This is another position at which the Bucs may rely on a committee of contributors, making the final decision on starters and reserves a bit less significant.  Still, the team is obviously still searching for the most effective combination.

 

“I don’t know yet; we haven’t decided exactly who the starting ends are," said Schiano on Wednesday.  "I can’t tell you that definitively. [Clayborn and Te'o-Nesheim] are definitely in the mix, though.”

 

  • Third Wide Receiver

 

Ogletree, the former Cowboy signed as an unrestricted free agent in March, leads the team in receiving this preseason (10-114-1) and has clearly been one of the top performers among a large group of reserve wideouts.  With Vincent Jackson and Mike Williams entrenched as the starters, the Buccaneers are looking for another pass-catcher who can make their three-receiver packages more potent.  The team will likely keep at least five wideouts overall, but the one who wins the third receiver job will see by far the most playing time.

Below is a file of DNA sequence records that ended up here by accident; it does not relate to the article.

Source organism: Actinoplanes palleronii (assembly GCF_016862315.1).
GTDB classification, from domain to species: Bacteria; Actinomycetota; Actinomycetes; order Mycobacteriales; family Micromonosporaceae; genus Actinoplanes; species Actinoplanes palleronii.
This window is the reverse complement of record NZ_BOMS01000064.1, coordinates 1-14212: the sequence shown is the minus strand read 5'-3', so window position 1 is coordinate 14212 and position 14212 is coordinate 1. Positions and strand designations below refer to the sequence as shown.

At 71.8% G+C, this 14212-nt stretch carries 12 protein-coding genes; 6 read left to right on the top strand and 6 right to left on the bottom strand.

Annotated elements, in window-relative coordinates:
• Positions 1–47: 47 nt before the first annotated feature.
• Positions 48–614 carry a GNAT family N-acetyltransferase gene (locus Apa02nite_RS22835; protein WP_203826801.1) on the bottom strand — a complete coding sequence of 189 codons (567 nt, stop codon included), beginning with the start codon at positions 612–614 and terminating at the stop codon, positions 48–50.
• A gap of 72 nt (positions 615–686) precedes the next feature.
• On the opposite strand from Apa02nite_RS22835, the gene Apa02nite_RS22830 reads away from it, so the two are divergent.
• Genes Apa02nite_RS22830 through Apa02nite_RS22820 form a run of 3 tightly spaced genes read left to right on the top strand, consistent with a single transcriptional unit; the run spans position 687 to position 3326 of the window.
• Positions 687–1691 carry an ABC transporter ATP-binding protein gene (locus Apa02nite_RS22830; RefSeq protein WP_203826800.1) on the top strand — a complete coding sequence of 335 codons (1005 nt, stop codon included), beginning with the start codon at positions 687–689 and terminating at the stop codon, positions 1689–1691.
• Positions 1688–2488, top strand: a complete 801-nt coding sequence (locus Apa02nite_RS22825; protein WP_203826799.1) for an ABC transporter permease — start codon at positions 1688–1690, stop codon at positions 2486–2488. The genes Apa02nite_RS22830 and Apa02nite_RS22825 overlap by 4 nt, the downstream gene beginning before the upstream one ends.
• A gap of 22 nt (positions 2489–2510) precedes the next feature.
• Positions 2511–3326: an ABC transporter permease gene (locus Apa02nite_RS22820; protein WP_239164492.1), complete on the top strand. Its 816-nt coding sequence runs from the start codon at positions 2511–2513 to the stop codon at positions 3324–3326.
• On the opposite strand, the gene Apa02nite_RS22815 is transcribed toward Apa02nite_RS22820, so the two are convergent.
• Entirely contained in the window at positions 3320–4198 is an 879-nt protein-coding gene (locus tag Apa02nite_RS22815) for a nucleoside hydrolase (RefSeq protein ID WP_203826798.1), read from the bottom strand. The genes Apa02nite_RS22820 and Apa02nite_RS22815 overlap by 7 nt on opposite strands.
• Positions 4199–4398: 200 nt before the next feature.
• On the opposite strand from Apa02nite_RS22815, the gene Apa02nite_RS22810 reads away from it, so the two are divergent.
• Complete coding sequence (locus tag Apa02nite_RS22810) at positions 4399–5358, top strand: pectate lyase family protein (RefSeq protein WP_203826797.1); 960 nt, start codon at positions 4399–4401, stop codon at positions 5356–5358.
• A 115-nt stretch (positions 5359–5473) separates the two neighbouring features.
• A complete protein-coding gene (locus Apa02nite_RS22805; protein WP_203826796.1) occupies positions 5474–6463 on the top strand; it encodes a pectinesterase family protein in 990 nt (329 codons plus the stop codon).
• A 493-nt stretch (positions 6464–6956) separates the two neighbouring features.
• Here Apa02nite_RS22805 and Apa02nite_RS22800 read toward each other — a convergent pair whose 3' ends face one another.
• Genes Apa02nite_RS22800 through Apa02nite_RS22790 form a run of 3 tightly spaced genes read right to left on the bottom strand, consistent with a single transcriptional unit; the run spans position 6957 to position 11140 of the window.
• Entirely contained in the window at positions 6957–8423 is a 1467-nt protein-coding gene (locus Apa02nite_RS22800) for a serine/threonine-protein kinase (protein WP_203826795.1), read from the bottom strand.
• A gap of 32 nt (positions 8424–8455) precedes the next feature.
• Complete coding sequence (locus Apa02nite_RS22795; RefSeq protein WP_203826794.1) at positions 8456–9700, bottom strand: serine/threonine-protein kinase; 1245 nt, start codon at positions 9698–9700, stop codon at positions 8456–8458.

Ogletree appears to be the leader in that competition, but that's another decision Schiano and company are holding off on until all the information is in.

 

“We haven’t officially said that yet," said the coach. "I think Kevin has played well, but I think we’ll make all those [decisions] when we set the depth for the Jets.”

 

  • Left Guard

 

The starter here is no mystery; All-Pro Carl Nicks will have his customary spot when he is ready to play.  However, Nicks is still recovering from an infected blister in his foot and the timetable for his return is certain.  The Bucs are preparing for at least the possibility that they will start the regular season without Nicks' services, looking for the best short-term fill-in and long-term backup at left guard.

 

Gabe Carimi, the former first-round offensive tackle who came over in June via a trade with the Chicago Bears, started the game in Miami last weekend at left guard.  Before him Ted Larsen and Mike Remmers opened the games against Baltimore and New England, respectively, and Cody Wallace saw quite a bit of first-team action at the left guard spot during training camp.